New research offers compelling evidence that the human brain undergoes structural changes between early and mid-adulthood. By analyzing brain scans, researchers were able to accurately estimate individuals’ ages.
The findings, published recently in the journal Frontiers in Human Neuroscience, will come as a surprise; although researchers were aware of the fact that the brain changes as we age, they did not think that it changed much during early to mid-adulthood.
This could be because brain studies have tended to focus on the significant changes that occur during the early and late stages of life.
“The changes in brain structure and function from early to mid-adulthood are largely unknown,” says study author Lixia Tian, from Beijing Jiaotong University in China.
The authors believe that their findings will help researchers to better interpret results of brain studies that cover a large age-range of adults. “Otherwise, they could produce spurious results, possibly reflecting age effects, rather than the effect under investigation,” notes Tian.
For their study, Tian and colleague Lin Ma analyzed data from brain scans of 111 healthy adult volunteers aged 18 to 55 years who had undergone a type of MRI called diffusion tensor imaging (DTI).
DTI is a cutting-edge technology that allows scientists to investigate the brain’s microstructure by measuring tiny movements of water through its tissues.
The method is becoming more and more popular as it provides “unique insights into brain network connectivity.”
It relies on the fact that water molecules diffuse differently through tissues depending on their architecture, type, and integrity.
Another advantage of DTI is that it is noninvasive, uses existing MRI technology, and does not require special dyes or chemical tracers.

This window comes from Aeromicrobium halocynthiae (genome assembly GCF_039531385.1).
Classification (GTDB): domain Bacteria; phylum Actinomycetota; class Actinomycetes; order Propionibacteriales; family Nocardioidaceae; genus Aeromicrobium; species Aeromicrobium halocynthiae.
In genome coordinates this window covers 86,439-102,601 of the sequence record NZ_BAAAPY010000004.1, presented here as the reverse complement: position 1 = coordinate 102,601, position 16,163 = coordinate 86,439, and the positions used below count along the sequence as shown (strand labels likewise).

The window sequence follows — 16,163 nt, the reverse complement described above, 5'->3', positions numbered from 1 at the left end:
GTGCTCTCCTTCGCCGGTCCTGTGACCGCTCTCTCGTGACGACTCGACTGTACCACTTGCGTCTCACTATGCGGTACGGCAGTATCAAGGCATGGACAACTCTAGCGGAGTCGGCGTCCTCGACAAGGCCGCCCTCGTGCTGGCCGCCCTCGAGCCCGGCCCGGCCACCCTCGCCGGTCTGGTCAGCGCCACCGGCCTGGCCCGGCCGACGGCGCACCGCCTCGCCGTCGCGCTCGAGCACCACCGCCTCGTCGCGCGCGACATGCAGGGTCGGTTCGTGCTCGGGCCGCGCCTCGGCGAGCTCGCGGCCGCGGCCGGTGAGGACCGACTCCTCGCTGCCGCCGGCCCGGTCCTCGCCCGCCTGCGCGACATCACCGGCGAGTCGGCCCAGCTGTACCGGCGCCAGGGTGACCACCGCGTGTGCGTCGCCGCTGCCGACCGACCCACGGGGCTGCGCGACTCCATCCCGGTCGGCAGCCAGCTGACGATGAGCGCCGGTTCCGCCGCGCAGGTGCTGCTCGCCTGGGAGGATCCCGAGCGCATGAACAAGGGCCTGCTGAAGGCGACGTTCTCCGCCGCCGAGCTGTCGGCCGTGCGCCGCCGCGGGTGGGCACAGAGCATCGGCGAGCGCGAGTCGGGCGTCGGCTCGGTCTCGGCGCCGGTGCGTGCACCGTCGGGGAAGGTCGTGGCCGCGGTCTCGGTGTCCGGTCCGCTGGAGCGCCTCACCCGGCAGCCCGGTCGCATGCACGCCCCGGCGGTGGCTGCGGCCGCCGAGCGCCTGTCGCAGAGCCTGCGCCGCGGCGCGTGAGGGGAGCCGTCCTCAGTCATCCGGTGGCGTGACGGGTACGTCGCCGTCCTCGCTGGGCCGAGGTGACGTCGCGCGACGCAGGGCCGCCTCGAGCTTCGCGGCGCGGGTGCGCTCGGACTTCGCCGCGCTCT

In their study, Tian and Ma analyzed several variables, including one called fractional anisotropy (FA) that measures the connectivity, density, and diameter of nerve fibers in particular brain regions.
The analysis showed that FA decreased significantly with age, and that this was more marked in certain brain regions.
The authors note that, “Regional negative age-vs-FA correlations were observed in the bilateral genu of the corpus callosum (CCG), the corticospinal tract (CST), the fornix, and several other tracts, and these negative correlations may indicate the earlier changes of the fibers with aging.”
The link between FA and age-related changes was significant enough to allow the researchers to accurately estimate individuals’ ages just by analyzing their brain scans.
The brain regions that showed the earliest age-related changes are those that have been linked to some indicators of cognitive decline – such as poorer reasoning, memory, and reaction time – later in life.
Tian says, “Researchers have linked decreases in fractional anisotropy to degeneration of the human brain with disease or in old-age.” But their findings reveal more subtle changes than those that have been observed in older brains.
The authors cannot say whether the brain changes that they found were an early sign of aging as they did not investigate cognitive decline in the participants.
They point out that an important limitation of their study is the fact that it compares people of different ages in order to make conclusions about age-related changes.
They would now like to carry out a study that follows a group of young adults into their middle years, saying that such a longitudinal study may more accurately show microstructural changes in the human brain from early to mid-adulthood.